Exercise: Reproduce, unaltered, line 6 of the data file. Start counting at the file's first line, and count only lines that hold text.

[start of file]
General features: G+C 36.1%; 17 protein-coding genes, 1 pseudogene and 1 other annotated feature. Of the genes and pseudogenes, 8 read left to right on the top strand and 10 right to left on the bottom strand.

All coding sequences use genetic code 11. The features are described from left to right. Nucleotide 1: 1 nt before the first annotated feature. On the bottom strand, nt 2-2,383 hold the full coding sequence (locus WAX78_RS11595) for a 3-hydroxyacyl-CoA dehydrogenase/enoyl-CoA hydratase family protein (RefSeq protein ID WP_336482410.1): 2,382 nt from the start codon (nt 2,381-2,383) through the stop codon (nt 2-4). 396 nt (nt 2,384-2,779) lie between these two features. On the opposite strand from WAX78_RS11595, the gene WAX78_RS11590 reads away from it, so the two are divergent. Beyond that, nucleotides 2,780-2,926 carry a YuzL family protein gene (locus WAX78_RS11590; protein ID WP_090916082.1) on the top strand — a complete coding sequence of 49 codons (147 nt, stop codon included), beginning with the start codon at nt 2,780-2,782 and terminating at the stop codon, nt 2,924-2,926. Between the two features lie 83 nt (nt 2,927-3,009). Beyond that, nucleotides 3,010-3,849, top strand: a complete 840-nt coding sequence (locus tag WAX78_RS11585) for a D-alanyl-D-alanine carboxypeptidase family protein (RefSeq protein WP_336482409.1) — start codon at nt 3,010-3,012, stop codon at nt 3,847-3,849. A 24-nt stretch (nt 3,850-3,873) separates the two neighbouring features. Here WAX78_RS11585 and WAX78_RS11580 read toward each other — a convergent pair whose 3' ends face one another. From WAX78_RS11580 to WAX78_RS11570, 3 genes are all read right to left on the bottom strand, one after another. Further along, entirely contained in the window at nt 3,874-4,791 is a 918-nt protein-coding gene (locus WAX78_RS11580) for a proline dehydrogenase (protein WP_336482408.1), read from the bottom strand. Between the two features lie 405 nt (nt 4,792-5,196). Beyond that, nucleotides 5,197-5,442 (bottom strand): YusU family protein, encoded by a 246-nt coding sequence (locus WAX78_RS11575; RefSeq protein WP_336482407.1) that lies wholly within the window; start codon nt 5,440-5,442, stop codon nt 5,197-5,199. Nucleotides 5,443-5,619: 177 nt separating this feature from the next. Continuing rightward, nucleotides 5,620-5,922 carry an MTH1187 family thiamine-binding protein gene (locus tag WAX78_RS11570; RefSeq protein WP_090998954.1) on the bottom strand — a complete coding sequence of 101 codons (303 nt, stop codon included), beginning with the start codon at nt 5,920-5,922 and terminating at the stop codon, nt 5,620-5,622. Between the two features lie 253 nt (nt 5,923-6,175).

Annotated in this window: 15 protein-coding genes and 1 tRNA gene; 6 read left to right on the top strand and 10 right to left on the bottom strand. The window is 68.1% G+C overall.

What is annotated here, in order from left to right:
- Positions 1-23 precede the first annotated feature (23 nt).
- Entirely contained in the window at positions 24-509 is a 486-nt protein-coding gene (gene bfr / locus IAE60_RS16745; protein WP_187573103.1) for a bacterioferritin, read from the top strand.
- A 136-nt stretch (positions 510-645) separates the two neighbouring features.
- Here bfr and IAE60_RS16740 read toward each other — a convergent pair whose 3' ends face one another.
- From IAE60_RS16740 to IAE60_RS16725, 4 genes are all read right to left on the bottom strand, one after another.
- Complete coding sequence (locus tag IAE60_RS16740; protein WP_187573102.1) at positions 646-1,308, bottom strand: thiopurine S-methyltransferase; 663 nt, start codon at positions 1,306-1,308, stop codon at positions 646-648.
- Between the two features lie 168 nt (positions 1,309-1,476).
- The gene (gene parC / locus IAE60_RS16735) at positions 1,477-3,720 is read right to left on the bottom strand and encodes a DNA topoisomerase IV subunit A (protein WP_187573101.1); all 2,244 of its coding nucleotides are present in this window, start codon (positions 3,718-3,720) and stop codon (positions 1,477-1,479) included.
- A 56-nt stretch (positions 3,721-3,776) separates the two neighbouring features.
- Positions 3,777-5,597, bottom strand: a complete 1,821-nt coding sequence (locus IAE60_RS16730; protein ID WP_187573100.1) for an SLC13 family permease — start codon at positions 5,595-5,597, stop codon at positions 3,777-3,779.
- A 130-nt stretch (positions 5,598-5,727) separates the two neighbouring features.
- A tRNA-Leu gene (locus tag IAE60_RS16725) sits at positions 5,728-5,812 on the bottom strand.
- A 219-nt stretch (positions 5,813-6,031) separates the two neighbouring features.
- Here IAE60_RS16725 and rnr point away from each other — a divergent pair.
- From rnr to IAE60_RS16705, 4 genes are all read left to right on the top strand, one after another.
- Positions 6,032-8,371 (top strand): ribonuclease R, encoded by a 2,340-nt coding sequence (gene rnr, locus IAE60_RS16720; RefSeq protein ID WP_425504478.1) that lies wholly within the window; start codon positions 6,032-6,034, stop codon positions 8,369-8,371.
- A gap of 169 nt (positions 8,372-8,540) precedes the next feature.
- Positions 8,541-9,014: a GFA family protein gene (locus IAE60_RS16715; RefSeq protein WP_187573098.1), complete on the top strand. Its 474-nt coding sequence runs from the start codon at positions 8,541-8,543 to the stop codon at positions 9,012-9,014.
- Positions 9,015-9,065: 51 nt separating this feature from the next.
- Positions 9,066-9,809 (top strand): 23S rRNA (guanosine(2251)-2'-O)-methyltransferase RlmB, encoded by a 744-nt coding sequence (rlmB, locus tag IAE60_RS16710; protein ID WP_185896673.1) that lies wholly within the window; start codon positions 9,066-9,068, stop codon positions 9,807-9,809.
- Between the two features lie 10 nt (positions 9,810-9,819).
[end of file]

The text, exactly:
- Entirely contained in the window at positions 24-509 is a 486-nt protein-coding gene (gene bfr / locus IAE60_RS16745; protein WP_187573103.1) for a bacterioferritin, read from the top strand.